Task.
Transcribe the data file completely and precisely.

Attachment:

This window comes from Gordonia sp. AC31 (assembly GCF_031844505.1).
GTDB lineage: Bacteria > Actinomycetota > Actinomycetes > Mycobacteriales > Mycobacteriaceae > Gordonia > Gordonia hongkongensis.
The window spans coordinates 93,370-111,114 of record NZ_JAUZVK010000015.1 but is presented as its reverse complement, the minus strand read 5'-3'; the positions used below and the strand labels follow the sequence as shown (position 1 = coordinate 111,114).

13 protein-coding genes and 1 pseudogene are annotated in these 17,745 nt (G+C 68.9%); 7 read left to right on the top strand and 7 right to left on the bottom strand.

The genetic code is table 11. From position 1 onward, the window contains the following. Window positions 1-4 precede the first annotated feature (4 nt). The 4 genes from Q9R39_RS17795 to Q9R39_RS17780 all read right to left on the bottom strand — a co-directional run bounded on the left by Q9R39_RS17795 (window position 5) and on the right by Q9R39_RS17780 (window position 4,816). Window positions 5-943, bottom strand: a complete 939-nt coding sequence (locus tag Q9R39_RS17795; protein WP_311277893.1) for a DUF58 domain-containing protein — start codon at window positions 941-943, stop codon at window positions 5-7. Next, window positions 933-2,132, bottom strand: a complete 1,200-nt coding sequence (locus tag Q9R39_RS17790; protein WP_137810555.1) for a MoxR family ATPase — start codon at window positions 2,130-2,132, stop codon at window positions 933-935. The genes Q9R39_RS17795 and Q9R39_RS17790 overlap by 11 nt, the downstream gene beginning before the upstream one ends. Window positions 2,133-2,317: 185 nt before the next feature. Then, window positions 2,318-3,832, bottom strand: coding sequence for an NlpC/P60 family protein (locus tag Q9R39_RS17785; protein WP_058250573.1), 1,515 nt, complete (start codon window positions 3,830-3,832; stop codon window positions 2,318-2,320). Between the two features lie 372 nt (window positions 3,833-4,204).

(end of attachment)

This window comes from Gordonia sp. AC31 (assembly GCF_031844505.1).
GTDB lineage: Bacteria > Actinomycetota > Actinomycetes > Mycobacteriales > Mycobacteriaceae > Gordonia > Gordonia hongkongensis.
The window spans coordinates 93,370-111,114 of record NZ_JAUZVK010000015.1 but is presented as its reverse complement, the minus strand read 5'-3'; the positions used below and the strand labels follow the sequence as shown (position 1 = coordinate 111,114).

13 protein-coding genes and 1 pseudogene are annotated in these 17,745 nt (G+C 68.9%); 7 read left to right on the top strand and 7 right to left on the bottom strand.

The genetic code is table 11. From position 1 onward, the window contains the following. Window positions 1-4 precede the first annotated feature (4 nt). The 4 genes from Q9R39_RS17795 to Q9R39_RS17780 all read right to left on the bottom strand — a co-directional run bounded on the left by Q9R39_RS17795 (window position 5) and on the right by Q9R39_RS17780 (window position 4,816). Window positions 5-943, bottom strand: a complete 939-nt coding sequence (locus tag Q9R39_RS17795; protein WP_311277893.1) for a DUF58 domain-containing protein — start codon at window positions 941-943, stop codon at window positions 5-7. Next, window positions 933-2,132, bottom strand: a complete 1,200-nt coding sequence (locus tag Q9R39_RS17790; protein WP_137810555.1) for a MoxR family ATPase — start codon at window positions 2,130-2,132, stop codon at window positions 933-935. The genes Q9R39_RS17795 and Q9R39_RS17790 overlap by 11 nt, the downstream gene beginning before the upstream one ends. Window positions 2,133-2,317: 185 nt before the next feature. Then, window positions 2,318-3,832, bottom strand: coding sequence for an NlpC/P60 family protein (locus tag Q9R39_RS17785; protein WP_058250573.1), 1,515 nt, complete (start codon window positions 3,830-3,832; stop codon window positions 2,318-2,320). Between the two features lie 372 nt (window positions 3,833-4,204).